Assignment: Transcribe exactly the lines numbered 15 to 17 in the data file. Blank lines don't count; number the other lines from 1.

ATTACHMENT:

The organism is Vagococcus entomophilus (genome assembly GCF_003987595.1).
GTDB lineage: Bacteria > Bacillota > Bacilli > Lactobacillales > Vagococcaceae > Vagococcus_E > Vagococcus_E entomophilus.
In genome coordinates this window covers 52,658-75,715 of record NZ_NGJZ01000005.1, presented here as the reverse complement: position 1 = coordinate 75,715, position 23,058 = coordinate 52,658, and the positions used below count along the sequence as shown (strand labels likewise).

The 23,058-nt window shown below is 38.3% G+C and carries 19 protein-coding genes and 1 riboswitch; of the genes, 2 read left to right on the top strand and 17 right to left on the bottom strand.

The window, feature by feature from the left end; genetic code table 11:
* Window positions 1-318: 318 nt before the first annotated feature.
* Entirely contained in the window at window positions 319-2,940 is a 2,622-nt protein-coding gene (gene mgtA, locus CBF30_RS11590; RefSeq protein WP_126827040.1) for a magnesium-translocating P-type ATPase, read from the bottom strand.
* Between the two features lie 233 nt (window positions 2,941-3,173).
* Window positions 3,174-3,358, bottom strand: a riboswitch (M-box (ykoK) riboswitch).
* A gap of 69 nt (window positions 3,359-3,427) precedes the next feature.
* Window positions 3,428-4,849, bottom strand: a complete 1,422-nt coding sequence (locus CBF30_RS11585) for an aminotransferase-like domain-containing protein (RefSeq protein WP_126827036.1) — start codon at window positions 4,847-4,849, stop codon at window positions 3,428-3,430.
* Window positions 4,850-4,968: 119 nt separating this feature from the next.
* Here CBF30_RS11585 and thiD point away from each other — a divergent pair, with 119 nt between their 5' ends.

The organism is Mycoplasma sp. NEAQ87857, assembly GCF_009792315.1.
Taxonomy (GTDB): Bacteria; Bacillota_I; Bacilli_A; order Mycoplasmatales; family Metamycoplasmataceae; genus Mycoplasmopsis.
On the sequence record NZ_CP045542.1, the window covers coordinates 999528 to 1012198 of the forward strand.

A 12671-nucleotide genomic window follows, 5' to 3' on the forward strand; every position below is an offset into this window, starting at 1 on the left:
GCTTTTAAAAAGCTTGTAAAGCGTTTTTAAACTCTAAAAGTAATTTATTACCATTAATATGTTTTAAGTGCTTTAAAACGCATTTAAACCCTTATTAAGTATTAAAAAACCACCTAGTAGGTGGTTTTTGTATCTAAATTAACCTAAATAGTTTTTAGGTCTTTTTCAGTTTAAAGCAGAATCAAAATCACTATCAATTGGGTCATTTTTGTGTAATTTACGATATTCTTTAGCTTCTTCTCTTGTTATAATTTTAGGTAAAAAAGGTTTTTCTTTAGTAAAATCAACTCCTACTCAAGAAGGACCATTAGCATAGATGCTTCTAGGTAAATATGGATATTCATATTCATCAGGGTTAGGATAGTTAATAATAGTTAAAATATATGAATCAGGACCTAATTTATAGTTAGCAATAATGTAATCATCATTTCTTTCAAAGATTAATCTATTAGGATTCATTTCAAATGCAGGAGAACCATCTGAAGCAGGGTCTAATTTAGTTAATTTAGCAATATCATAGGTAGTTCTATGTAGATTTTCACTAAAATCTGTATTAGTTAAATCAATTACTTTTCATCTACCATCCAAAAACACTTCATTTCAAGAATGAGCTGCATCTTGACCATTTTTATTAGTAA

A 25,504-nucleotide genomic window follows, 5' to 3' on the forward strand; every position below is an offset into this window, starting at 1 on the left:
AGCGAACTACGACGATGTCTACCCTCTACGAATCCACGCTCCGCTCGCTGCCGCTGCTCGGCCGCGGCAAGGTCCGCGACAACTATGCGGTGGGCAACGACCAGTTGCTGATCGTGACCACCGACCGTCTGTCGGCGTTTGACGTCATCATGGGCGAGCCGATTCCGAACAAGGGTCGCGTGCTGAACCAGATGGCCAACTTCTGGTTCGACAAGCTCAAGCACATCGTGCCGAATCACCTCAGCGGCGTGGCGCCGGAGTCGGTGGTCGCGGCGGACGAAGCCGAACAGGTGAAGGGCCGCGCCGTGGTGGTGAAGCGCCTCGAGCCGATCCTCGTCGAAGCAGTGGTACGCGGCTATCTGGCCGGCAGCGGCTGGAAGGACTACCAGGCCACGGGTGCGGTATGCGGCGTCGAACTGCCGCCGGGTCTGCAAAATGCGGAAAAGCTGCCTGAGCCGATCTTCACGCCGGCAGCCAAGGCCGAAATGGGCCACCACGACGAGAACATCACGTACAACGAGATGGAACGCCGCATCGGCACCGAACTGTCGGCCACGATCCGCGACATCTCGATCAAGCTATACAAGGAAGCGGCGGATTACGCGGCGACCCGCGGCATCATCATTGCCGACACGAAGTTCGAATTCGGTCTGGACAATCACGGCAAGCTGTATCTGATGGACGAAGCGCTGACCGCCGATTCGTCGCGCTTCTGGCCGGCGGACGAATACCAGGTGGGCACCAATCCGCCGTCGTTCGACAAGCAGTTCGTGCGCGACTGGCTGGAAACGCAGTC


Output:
Taxonomy (GTDB): Bacteria; Bacillota_I; Bacilli_A; order Mycoplasmatales; family Metamycoplasmataceae; genus Mycoplasmopsis.
On the sequence record NZ_CP045542.1, the window covers coordinates 999528 to 1012198 of the forward strand.

A 12671-nucleotide genomic window follows, 5' to 3' on the forward strand; every position below is an offset into this window, starting at 1 on the left: